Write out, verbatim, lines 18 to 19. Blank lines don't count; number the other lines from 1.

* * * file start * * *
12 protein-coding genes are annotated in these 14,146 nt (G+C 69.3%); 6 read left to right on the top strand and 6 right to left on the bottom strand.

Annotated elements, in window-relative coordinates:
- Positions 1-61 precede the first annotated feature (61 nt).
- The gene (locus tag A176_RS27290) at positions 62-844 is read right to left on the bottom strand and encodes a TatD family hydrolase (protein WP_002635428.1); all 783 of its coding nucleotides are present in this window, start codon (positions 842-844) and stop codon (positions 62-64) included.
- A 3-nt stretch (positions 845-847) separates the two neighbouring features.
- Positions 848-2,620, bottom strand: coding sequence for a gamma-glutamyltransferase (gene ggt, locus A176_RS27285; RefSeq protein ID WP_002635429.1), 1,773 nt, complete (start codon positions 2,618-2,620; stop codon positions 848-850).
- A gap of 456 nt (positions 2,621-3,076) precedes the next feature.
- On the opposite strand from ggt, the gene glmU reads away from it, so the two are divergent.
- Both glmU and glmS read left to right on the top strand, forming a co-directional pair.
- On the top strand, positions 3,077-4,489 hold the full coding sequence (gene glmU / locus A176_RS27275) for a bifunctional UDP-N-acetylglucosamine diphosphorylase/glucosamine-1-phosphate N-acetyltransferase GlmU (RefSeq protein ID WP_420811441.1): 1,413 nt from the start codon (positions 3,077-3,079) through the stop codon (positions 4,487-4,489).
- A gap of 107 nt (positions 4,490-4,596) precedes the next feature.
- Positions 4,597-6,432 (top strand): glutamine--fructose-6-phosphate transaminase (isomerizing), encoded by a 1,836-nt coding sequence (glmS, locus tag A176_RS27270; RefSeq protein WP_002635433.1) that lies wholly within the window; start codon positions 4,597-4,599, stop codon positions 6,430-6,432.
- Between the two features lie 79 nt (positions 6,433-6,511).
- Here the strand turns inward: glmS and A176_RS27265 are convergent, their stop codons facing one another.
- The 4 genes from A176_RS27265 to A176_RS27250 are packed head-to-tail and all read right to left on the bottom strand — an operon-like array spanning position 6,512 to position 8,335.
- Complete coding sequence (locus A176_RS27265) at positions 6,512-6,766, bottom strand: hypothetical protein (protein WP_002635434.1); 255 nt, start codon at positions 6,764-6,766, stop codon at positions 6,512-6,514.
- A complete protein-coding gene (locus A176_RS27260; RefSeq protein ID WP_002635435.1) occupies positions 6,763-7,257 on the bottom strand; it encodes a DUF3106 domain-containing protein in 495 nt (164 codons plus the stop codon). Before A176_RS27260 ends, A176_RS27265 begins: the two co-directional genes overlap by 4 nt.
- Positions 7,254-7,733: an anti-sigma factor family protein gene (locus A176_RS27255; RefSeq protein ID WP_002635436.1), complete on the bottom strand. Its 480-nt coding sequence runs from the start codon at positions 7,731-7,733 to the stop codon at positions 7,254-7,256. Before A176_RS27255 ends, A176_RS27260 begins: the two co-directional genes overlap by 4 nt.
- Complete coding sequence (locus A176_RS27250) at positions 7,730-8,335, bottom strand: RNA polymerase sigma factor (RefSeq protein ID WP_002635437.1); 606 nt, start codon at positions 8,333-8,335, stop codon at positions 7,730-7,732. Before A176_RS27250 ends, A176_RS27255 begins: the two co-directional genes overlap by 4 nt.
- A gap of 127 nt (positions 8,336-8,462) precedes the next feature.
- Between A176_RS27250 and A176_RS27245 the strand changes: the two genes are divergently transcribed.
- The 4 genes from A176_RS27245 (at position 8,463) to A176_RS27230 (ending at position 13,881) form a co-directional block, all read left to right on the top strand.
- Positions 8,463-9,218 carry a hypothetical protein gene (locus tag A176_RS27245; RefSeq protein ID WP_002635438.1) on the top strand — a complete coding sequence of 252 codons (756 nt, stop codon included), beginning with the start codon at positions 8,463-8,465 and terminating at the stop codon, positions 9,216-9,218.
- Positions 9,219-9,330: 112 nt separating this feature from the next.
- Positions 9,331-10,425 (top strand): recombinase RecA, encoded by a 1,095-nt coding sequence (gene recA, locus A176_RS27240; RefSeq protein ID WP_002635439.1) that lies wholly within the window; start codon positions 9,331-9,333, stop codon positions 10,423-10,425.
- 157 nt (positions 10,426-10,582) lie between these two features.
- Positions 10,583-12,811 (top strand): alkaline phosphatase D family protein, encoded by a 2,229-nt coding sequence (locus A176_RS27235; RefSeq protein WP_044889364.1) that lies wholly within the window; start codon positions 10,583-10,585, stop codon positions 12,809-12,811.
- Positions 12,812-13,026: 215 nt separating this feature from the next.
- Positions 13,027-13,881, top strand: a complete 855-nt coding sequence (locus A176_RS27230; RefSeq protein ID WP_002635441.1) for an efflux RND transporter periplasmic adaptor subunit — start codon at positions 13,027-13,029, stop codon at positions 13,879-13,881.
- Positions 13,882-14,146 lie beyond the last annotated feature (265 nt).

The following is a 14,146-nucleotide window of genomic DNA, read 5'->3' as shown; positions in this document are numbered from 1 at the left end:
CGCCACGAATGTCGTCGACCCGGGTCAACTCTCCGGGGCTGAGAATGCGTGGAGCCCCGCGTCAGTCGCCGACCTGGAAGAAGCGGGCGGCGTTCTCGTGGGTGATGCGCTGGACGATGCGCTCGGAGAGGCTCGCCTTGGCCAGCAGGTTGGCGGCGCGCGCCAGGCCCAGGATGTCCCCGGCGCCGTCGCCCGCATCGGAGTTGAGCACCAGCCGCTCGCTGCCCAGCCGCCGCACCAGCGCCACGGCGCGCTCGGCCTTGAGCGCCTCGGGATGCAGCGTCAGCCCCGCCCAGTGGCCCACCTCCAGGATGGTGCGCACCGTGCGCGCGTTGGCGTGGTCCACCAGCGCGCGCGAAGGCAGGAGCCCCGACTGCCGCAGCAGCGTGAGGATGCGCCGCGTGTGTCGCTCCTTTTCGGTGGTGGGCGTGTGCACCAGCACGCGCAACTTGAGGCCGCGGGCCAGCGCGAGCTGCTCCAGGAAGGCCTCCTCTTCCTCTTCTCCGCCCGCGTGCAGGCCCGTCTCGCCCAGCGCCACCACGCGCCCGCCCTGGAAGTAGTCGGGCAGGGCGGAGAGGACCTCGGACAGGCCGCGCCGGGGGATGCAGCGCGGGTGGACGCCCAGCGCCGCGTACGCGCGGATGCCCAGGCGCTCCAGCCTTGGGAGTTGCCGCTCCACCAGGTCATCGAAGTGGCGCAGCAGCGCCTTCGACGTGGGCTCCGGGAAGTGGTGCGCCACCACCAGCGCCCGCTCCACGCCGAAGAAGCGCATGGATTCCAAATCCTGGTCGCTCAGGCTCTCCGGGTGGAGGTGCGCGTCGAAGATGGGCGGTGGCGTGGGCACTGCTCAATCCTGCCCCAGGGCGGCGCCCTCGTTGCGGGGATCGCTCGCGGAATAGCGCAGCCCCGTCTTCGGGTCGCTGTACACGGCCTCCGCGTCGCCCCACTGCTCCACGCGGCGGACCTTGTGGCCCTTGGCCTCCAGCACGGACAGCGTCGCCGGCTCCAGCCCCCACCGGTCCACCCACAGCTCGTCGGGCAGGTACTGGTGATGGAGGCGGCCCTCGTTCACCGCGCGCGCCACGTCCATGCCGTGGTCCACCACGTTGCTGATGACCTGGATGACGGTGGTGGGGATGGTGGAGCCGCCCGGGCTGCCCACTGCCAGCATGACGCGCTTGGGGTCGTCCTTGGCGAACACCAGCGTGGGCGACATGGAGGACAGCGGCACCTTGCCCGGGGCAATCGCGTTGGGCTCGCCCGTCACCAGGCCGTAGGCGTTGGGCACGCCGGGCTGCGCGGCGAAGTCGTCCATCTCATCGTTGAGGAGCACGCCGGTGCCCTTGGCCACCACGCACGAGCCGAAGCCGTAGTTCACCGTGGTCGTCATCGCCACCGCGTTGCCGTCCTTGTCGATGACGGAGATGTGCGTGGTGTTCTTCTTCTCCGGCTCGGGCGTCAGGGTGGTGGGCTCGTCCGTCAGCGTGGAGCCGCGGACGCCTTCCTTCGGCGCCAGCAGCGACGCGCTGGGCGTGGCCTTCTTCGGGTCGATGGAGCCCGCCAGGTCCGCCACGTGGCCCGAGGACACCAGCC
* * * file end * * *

- Positions 7,254-7,733: an anti-sigma factor family protein gene (locus A176_RS27255; RefSeq protein ID WP_002635436.1), complete on the bottom strand. Its 480-nt coding sequence runs from the start codon at positions 7,731-7,733 to the stop codon at positions 7,254-7,256. Before A176_RS27255 ends, A176_RS27260 begins: the two co-directional genes overlap by 4 nt.
- Complete coding sequence (locus A176_RS27250) at positions 7,730-8,335, bottom strand: RNA polymerase sigma factor (RefSeq protein ID WP_002635437.1); 606 nt, start codon at positions 8,333-8,335, stop codon at positions 7,730-7,732. Before A176_RS27250 ends, A176_RS27255 begins: the two co-directional genes overlap by 4 nt.